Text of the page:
While an increase in runs scored may not occur without a continuation of Bautista’s outstanding production, Toronto’s pitching staff should definitely give up fewer runs this season. In terms of results, Ricky Romero may have been the unquestioned ace of the staff with a 15-11 record and sterling 2.92 ERA but – you can hold me to this – Brandon Morrow is going to go too late in your fantasy draft by a number of rounds. And this isn’t a call on potential either, as both are 27 years old. Brandon Morrow, with the ERA of 4.72, a full 1.80 higher than Romero’s, actually pitched better last year. Taking a look at the factors a pitcher can control, Romero struck out 19.4% of the batters he faced, Morrow 26.1% -- tops in the American League. In striking out batters at a pace above Justin Verlander et al, Morrow didn’t suffer control issues walking a mildly-above-league-average 8.9% of batters he faced, just a hair above the 8.7% Romero walked. Both had normal home-run-to-fly-ball ratios. So why the huge differences in ERA? Opposing batters hit just .242 against Romero when they hit the ball into play and a league average .299 against Morrow. Pitchers exhibit little control over balls hit into play so Romero will, assuredly, see a spike in his ERA this year, probably very large. That’s where Romero had good fortune unlikely to be repeated. On the misfortune side of the ledger, Morrow had one of the lowest strand rates in the league meaning that a disproportionate number of runners who did reach base versus Morrow ended up scoring – an offshoot of bad “cluster luck.” Look for that to reverse this year and with it, the two ERAs of Romero and Morrow.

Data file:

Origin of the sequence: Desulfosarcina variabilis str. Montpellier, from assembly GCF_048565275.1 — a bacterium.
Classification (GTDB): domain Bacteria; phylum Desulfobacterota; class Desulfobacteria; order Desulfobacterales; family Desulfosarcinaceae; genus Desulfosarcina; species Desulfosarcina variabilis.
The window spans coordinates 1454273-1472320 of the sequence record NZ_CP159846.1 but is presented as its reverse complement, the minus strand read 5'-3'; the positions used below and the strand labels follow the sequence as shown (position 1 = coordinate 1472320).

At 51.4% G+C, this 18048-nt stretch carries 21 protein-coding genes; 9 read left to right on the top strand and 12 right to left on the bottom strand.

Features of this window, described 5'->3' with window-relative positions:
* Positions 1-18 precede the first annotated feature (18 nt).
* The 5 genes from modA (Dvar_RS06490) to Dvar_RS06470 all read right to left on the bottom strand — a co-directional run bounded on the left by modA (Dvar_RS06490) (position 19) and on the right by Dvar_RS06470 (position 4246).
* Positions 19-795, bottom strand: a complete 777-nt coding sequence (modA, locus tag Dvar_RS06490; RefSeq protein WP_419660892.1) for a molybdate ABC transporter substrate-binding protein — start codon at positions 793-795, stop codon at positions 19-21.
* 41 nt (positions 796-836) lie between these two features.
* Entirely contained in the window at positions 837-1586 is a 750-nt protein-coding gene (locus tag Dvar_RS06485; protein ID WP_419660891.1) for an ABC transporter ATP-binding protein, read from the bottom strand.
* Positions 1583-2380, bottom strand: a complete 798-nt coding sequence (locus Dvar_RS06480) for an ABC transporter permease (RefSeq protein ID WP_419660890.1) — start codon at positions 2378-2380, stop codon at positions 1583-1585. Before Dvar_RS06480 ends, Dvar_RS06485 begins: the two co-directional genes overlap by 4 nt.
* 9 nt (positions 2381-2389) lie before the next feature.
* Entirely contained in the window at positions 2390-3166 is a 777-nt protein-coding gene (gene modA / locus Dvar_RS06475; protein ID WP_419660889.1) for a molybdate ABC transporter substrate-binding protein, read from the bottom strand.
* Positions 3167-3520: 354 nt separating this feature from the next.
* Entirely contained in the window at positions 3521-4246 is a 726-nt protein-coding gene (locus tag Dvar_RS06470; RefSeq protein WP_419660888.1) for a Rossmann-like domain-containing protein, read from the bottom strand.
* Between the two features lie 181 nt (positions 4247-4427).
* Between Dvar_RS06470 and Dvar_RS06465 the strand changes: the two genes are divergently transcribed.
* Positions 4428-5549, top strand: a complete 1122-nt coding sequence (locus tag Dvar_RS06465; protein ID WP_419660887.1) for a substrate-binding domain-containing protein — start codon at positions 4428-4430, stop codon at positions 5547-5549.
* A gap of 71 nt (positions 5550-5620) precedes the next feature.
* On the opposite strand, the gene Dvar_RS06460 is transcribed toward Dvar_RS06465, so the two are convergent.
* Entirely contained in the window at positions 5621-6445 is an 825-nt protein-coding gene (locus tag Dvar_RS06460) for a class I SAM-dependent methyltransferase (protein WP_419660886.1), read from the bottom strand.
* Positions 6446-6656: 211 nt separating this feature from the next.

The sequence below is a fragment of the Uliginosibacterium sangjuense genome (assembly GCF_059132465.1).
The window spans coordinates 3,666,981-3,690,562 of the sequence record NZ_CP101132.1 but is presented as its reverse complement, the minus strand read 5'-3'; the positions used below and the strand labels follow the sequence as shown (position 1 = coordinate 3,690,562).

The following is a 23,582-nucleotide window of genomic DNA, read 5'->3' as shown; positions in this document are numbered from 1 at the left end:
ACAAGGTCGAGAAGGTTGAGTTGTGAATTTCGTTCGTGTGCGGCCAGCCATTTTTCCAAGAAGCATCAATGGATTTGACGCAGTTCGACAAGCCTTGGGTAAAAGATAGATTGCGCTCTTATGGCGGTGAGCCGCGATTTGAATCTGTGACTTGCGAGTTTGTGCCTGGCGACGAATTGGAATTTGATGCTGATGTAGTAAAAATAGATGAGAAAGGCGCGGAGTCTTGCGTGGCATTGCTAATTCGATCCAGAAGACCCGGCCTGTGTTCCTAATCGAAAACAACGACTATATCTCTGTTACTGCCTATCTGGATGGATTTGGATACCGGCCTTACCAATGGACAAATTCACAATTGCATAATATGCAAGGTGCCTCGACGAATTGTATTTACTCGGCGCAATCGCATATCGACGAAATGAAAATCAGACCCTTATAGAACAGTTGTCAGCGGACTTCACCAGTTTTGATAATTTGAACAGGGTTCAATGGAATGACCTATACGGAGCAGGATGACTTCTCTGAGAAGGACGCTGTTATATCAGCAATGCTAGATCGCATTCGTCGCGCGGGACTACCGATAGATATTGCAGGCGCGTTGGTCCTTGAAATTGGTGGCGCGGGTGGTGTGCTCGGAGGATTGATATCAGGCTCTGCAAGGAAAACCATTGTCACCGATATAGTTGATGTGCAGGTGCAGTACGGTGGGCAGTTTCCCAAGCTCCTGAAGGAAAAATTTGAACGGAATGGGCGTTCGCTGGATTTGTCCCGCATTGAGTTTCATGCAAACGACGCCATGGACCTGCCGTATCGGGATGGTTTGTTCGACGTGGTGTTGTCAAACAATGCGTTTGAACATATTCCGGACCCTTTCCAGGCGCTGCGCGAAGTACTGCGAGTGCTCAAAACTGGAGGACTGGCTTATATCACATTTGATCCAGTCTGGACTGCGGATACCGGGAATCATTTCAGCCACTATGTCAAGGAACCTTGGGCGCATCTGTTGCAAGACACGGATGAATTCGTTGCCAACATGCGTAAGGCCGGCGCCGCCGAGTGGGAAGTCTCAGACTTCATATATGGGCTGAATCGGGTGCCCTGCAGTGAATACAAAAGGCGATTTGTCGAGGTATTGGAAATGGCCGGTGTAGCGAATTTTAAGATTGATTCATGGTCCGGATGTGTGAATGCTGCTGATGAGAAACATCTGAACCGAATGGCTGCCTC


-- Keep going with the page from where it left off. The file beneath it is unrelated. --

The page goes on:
With an exciting collection of twenty-something players all over its roster, Toronto is probably the one team in the league with lottery-ticket potential. I believe the Blue Jays, like the Kansas City Royals, are a year away from being a legitimate post-season threat but of all the teams in the second tier of the American League, Toronto is probably the only one with a plausible shot at contending. However, they are in the unenviable situation of probably performing better in 2012 than 2011 without a corresponding improvement in wins. Note, however, I do have the Blue Jays finishing in 3rd place, which would break a string of 4th place finishes dating back to the 2008.